Gas costing a dime? Yes, when dimes were made of silver. Congressman and presidential candidate Ron Paul says if we go back to using silver dimes (see video below), one of those dimes could be traded for about one gallon of gas. It would actually take two silver dimes, but Ron made his point. This compares to needing about four or five Federal Reserve dollars for one gallon of gas today.
A pre-1965 dime contains 2.25 silver grams or .072 silver ounces. With a silver price of $34, one dime is worth $2.34 or about 1/2 gallon of gas, meaning two dimes can be traded for about one gallon of gas.
Today dimes are made of nickel and copper. The change from silver to common metals parallels the change from using gold to using paper. In both cases, money used to be a product with much higher value. Silver is worth more than nickel and copper, and gold is astronomically more valuable than paper. Yet, the government and the media convinced people they were worth the same.
You can still purchase pre-1965 silver dimes (from here) or buy new coins in equivalent sizes to use in case some one won’t take Fed dollars. Silver dimes are also sold as part of “junk silver” bags even though it’s far from junk. However you might have a hard time convincing people your dime is made of silver.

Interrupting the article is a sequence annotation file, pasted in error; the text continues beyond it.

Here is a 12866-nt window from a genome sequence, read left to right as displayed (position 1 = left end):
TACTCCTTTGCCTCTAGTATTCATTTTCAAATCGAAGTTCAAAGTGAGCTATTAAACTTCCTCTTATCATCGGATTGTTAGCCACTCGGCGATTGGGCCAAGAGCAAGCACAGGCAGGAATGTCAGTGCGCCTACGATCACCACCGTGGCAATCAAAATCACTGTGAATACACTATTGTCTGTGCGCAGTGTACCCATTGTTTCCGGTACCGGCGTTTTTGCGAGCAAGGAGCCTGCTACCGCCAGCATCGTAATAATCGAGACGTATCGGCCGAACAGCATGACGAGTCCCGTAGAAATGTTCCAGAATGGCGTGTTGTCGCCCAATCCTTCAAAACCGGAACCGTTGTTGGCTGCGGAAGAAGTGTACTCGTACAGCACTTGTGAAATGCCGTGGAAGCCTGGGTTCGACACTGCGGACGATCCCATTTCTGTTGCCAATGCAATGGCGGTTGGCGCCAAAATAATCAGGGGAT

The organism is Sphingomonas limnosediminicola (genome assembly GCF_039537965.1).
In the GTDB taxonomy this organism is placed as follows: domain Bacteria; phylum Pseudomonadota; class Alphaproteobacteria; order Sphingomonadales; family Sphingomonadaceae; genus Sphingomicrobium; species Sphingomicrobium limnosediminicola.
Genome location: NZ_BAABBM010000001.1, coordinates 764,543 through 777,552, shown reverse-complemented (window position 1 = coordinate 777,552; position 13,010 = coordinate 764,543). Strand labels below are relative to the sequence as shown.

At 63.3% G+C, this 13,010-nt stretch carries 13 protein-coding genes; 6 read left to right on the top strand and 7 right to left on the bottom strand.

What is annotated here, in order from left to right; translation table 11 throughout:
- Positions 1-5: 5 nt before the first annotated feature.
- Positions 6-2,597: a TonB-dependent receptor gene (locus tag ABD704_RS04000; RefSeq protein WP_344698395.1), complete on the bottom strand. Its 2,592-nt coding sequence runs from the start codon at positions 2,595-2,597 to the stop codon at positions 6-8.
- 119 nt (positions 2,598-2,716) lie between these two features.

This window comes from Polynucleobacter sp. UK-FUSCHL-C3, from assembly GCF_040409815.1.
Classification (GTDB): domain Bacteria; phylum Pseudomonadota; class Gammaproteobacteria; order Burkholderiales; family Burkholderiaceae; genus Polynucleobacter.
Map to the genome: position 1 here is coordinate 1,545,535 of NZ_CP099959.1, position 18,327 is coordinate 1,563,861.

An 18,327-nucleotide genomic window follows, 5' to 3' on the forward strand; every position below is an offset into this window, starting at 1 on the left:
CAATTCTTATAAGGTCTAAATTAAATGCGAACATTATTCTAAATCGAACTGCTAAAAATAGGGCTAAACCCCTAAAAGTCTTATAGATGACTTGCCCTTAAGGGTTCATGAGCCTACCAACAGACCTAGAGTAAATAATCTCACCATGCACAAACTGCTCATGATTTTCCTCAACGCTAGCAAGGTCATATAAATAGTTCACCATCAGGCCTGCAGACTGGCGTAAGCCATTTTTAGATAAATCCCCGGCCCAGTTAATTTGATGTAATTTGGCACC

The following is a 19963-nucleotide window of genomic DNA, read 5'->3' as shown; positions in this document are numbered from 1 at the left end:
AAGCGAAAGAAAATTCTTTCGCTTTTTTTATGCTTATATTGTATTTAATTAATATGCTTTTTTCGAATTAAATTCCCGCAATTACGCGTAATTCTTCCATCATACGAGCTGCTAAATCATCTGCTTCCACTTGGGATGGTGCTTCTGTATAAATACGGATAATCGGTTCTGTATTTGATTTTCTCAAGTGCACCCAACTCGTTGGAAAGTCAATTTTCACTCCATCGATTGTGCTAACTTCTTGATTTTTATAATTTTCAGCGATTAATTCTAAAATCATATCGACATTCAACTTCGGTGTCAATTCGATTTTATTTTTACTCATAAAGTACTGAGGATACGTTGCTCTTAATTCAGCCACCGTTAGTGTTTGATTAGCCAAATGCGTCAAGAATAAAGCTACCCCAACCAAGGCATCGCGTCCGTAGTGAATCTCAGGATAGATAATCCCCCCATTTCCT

If people used silver as money, they would monitor the value of silver. Most people don’t monitor the value of the Federal Reserve dollar, to their detriment. It’s worth about eight pounds of wheat, down from 12 pounds in 2010.
I presume the U.S. took in a silver dime and then passed out a nickel/copper dime. What happened to the silver? For that matter, what happened to the gold? This is similar to kings who used to melt down and remint coins with their faces but reduce the gold content slightly in the process.